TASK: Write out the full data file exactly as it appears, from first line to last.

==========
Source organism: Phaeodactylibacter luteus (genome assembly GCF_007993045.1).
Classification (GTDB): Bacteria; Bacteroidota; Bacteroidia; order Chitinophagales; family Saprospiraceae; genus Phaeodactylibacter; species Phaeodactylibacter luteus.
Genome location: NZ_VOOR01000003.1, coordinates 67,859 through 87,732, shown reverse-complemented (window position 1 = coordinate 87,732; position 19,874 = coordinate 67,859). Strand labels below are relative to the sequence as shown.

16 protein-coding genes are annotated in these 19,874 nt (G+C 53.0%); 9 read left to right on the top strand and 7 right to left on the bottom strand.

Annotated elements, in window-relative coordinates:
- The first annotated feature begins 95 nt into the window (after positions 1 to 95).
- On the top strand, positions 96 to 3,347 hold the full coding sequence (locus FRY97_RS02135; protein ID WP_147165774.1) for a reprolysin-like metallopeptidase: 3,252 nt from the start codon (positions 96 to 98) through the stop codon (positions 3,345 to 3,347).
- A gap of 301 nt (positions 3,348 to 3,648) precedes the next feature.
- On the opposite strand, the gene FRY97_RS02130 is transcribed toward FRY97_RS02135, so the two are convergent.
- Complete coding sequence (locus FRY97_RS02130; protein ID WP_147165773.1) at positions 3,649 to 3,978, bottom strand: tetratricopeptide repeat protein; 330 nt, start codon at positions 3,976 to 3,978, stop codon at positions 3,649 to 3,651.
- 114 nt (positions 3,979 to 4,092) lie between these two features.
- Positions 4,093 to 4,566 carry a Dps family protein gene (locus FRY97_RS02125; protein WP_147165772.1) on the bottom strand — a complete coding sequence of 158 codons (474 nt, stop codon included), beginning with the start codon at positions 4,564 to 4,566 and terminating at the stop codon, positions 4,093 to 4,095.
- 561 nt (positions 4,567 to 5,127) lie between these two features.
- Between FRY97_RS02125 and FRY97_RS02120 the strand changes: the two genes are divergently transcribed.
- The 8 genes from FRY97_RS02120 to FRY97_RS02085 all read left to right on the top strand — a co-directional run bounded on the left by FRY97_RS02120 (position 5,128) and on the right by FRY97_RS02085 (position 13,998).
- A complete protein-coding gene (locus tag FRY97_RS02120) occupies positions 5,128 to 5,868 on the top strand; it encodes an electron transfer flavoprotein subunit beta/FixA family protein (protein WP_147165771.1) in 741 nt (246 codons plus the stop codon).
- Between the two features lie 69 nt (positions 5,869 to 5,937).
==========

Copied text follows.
Source organism: Phaeodactylibacter luteus (genome assembly GCF_007993045.1).
Classification (GTDB): Bacteria; Bacteroidota; Bacteroidia; order Chitinophagales; family Saprospiraceae; genus Phaeodactylibacter; species Phaeodactylibacter luteus.
Genome location: NZ_VOOR01000003.1, coordinates 67,859 through 87,732, shown reverse-complemented (window position 1 = coordinate 87,732; position 19,874 = coordinate 67,859). Strand labels below are relative to the sequence as shown.

16 protein-coding genes are annotated in these 19,874 nt (G+C 53.0%); 9 read left to right on the top strand and 7 right to left on the bottom strand.

Annotated elements, in window-relative coordinates:
- The first annotated feature begins 95 nt into the window (after positions 1 to 95).
- On the top strand, positions 96 to 3,347 hold the full coding sequence (locus FRY97_RS02135; protein ID WP_147165774.1) for a reprolysin-like metallopeptidase: 3,252 nt from the start codon (positions 96 to 98) through the stop codon (positions 3,345 to 3,347).
- A gap of 301 nt (positions 3,348 to 3,648) precedes the next feature.
- On the opposite strand, the gene FRY97_RS02130 is transcribed toward FRY97_RS02135, so the two are convergent.
- Complete coding sequence (locus FRY97_RS02130; protein ID WP_147165773.1) at positions 3,649 to 3,978, bottom strand: tetratricopeptide repeat protein; 330 nt, start codon at positions 3,976 to 3,978, stop codon at positions 3,649 to 3,651.
- 114 nt (positions 3,979 to 4,092) lie between these two features.
- Positions 4,093 to 4,566 carry a Dps family protein gene (locus FRY97_RS02125; protein WP_147165772.1) on the bottom strand — a complete coding sequence of 158 codons (474 nt, stop codon included), beginning with the start codon at positions 4,564 to 4,566 and terminating at the stop codon, positions 4,093 to 4,095.
- 561 nt (positions 4,567 to 5,127) lie between these two features.
- Between FRY97_RS02125 and FRY97_RS02120 the strand changes: the two genes are divergently transcribed.
- The 8 genes from FRY97_RS02120 to FRY97_RS02085 all read left to right on the top strand — a co-directional run bounded on the left by FRY97_RS02120 (position 5,128) and on the right by FRY97_RS02085 (position 13,998).
- A complete protein-coding gene (locus tag FRY97_RS02120) occupies positions 5,128 to 5,868 on the top strand; it encodes an electron transfer flavoprotein subunit beta/FixA family protein (protein WP_147165771.1) in 741 nt (246 codons plus the stop codon).
- Between the two features lie 69 nt (positions 5,869 to 5,937).